The more specific you can be in letting the gate know what exactly to trigger from, the cleaner the results will be. Usually a side-chain filter will help greatly in separating the snare transients from other drums.

If you have a drum trigger, you can use it to feed the side chain input of the gate and get very clean results with minimal fuss, as the trigger track will contain virtually no other sounds other than the drum it is attached to. A nice idea is to shift the trigger track a couple of milliseconds ahead of the snare hit, so that all of the transient is let through cleanly.

If you don't have a trigger pad, there are easy workarounds to that - basically every DAW (Digital Audio Workstation) has the capability to detect transients from a track and convert them to MIDI notes that can be fed into the gate.

Sometimes expanders are a better solution for the task, as they are more transparent and control the bleed in a lot less aggressive fashion. The core principles of gating apply here as well.

New technique from the rising studio-star Adam “Nolly” Getgood:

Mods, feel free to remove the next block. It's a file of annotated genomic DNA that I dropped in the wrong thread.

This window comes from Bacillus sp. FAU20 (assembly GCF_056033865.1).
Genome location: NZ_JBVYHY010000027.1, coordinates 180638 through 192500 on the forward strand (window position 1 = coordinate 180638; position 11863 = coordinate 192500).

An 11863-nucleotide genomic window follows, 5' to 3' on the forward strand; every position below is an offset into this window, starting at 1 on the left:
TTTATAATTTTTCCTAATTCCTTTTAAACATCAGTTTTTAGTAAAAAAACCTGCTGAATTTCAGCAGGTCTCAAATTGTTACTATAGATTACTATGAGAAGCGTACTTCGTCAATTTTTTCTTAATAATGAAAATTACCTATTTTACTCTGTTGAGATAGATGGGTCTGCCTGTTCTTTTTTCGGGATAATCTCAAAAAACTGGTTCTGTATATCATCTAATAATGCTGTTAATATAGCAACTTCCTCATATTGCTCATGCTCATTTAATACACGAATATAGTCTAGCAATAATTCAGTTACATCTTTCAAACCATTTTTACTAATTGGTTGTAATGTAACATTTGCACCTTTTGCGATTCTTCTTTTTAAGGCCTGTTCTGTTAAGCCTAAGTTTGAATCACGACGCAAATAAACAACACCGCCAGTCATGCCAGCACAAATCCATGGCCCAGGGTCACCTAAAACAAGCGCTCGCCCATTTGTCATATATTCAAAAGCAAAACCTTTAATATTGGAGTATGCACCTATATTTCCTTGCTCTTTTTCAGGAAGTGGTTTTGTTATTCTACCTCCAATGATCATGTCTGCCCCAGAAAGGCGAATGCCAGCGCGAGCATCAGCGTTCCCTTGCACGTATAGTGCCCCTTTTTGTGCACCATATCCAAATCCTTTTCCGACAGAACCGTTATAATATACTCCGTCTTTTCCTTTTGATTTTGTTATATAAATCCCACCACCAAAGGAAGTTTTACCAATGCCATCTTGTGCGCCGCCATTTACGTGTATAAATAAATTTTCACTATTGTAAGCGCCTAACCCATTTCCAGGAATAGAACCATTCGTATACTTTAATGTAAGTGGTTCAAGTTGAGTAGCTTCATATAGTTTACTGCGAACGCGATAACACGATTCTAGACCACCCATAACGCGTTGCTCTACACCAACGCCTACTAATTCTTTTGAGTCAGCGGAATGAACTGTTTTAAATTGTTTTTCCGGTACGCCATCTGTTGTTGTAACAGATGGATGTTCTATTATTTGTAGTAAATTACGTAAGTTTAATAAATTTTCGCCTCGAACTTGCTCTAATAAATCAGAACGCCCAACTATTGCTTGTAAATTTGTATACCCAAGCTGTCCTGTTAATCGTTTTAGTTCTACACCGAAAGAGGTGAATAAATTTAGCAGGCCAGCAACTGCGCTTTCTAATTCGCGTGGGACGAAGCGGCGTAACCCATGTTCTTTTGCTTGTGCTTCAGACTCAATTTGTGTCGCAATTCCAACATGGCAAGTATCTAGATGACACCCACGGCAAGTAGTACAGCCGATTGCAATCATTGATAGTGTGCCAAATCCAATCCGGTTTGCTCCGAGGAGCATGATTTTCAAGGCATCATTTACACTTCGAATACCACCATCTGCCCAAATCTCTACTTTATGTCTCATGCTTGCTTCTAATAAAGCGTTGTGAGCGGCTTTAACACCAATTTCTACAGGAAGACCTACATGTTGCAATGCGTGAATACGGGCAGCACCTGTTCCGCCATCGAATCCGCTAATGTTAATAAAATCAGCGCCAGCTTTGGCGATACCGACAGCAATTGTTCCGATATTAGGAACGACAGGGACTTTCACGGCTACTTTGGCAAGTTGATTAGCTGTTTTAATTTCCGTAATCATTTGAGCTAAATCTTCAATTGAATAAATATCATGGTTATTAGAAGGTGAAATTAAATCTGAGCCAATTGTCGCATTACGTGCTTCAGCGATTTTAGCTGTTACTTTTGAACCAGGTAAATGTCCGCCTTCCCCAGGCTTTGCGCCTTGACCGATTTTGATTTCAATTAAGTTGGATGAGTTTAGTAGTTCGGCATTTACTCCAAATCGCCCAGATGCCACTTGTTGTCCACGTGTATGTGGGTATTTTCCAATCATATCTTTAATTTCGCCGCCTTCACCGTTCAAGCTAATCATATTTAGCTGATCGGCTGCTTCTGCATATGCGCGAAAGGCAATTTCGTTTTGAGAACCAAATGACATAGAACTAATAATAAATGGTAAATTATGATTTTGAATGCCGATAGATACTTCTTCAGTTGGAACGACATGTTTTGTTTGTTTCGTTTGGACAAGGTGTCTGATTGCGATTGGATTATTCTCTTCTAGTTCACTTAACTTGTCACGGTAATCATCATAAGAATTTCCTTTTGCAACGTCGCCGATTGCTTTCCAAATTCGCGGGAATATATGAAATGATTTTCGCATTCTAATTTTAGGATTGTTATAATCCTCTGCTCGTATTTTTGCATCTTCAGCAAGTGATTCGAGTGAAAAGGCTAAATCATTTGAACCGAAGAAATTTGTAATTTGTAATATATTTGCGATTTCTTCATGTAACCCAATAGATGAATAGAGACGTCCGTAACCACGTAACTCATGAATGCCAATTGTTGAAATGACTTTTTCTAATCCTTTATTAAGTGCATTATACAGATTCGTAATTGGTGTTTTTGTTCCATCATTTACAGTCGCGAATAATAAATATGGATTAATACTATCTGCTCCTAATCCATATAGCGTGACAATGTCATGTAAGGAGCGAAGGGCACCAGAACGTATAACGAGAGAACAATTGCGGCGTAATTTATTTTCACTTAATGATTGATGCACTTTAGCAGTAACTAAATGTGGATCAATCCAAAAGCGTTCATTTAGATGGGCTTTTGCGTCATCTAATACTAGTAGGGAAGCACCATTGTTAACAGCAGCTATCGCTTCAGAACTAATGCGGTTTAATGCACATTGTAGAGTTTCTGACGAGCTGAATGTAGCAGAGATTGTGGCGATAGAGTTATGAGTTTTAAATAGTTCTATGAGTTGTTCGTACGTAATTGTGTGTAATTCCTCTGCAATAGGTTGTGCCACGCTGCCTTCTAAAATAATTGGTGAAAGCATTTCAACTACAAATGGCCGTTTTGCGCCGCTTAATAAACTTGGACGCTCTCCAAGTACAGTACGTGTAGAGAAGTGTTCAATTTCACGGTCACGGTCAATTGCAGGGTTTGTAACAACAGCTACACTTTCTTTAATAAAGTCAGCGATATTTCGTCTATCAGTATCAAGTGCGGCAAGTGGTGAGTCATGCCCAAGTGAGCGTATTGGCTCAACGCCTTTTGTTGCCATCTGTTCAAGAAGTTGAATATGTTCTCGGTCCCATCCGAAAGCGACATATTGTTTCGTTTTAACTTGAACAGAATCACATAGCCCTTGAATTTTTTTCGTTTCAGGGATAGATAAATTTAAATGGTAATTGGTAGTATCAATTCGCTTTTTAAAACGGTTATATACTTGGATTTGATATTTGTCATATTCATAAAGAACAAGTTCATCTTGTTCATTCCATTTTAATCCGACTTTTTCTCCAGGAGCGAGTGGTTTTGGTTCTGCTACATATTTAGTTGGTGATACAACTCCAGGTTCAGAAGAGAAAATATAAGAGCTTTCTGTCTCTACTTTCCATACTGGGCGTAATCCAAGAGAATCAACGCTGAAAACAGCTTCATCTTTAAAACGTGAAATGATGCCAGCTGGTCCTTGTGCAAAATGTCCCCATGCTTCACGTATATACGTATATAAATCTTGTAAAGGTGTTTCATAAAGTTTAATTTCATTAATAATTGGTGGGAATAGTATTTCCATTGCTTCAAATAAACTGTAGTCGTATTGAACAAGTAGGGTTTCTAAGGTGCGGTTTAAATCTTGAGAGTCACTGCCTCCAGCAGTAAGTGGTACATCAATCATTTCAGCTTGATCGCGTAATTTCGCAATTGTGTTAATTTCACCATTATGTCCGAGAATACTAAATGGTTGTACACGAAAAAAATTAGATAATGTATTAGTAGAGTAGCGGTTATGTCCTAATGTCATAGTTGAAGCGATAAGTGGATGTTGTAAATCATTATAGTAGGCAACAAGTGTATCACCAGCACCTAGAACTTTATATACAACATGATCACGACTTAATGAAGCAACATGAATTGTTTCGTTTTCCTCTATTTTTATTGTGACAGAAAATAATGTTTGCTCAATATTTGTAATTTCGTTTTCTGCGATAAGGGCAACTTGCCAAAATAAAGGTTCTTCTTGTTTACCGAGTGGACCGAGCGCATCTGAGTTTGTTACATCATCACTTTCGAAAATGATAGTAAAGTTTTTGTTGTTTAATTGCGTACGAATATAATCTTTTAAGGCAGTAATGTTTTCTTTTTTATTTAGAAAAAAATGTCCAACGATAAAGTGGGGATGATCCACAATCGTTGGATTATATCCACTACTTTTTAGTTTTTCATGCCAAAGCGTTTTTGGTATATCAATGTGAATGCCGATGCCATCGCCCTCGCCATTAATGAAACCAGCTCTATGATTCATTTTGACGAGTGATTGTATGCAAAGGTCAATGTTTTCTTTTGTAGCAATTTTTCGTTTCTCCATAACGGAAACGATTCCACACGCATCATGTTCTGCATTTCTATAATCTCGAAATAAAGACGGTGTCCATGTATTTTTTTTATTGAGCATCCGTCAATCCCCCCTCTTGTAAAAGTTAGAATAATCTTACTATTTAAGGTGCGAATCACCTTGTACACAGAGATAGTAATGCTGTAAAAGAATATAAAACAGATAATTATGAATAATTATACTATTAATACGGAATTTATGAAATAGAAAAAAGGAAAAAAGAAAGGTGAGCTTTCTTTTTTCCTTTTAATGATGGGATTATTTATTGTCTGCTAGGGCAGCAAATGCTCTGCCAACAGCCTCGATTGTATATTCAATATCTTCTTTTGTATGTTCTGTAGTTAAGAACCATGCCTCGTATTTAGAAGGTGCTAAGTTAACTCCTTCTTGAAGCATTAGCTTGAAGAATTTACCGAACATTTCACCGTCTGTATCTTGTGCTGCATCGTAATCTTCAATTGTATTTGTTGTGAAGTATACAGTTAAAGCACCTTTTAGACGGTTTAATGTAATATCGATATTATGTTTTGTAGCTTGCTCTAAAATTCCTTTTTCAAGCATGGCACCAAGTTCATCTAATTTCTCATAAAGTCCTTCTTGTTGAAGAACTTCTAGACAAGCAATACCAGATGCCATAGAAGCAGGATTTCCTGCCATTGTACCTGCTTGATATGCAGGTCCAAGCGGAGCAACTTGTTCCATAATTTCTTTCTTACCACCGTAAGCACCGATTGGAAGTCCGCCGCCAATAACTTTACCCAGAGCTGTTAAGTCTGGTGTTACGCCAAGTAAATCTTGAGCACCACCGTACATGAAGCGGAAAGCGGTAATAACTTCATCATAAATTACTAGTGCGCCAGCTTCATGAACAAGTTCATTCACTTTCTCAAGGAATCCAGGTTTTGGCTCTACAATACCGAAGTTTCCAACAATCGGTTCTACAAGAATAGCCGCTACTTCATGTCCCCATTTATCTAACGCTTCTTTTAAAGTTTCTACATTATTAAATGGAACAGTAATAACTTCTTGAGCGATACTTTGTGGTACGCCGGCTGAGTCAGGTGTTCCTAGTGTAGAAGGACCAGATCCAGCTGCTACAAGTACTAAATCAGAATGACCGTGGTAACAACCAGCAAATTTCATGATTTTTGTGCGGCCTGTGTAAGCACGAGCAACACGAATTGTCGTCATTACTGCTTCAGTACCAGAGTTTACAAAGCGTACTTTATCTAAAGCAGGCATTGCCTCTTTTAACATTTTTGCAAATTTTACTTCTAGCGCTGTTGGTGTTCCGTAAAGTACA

There is also an advanced technique for smart and very clean cymbal bleed reduction using a multiband expander - made popular by the up-and-coming mixer Adam “Nolly” Getgood - where the expander controls only the high frequencies of the snare track (triggered via a side-chain band pass filter at around 200-300 Hz), effectively ducking all of the bleed between the hits while keeping the sustain of the drum totally clean and natural. Combine this with a clean gate and you will achieve very impressive results.


There is no “cookbook” or an ultimate trick for a great snare sound, as all EQ moves are relative, depending on the raw snare sound you have to begin with, but there are a few key things worth keeping in mind every time.